I know that’s a little “rough”, but the alternative in my mind cheapens the process and makes gradings meaningless. While junior gradings don’t have the gravitas of a full adult grading, I think it is really important to make sure they still mean something, and aren’t just handed out to all that might apply. We talk about the reality of failure before we test students. A child with a solid understanding of what failure means and how to deal with it makes for an adult with the same skills.

People who see failure as a positive are much more likely to lead happy, successful lives.

Another interesting thing I’ve noticed is that some children will improve a great deal, and you might not really see it in class. I’ve had a couple of kids who really didn’t look like they were making much progress after 12 – 18 months of training, only to have the parents come to me and tell me how much they’ve changed at home and at school as a result of karate.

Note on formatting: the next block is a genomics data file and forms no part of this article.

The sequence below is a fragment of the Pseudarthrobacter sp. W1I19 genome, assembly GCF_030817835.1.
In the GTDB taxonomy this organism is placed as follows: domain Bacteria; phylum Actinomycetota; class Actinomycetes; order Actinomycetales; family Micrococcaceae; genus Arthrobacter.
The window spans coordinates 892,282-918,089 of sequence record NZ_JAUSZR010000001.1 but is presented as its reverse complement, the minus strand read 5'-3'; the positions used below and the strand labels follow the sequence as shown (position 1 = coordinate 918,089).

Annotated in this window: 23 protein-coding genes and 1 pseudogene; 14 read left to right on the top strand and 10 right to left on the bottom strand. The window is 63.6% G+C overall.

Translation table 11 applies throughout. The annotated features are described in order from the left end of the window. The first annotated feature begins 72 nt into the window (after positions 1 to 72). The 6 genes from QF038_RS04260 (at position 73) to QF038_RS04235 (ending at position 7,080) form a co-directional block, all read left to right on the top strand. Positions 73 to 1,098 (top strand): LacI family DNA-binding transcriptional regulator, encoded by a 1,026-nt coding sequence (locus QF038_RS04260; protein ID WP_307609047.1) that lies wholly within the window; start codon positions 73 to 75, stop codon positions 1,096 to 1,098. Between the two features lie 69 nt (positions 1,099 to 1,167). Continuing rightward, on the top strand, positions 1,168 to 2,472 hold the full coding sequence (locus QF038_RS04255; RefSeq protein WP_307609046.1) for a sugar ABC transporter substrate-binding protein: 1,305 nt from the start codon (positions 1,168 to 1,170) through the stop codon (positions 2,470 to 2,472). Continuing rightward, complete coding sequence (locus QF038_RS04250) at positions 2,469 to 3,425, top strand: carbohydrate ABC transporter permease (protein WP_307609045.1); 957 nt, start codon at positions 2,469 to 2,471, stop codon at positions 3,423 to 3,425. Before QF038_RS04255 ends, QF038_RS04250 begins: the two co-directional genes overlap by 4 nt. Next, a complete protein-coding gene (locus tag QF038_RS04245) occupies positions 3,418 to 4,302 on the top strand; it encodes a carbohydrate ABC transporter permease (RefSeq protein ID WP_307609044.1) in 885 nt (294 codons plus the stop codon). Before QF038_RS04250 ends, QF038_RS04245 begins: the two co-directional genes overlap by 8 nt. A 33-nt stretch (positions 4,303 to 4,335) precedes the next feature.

While I’ve taught adults for a while – this is only my third year teaching children, so I am still a daisy-fresh rookie with a lot to learn.

As often as teaching is an ordeal, it is also a true privilege. You are shaping the minds of young folk who will go out into the world and spread the things they have learned. They will interact with other human beings based on the humility, compassion and respect they have learned in the dojo.

Traditional martial arts aren’t really about punching and kicking, they’re about self-improvement. The physical training is simply a tool we use to get there.

I hope to refine my personal karate, and karate teaching skills for many years to come!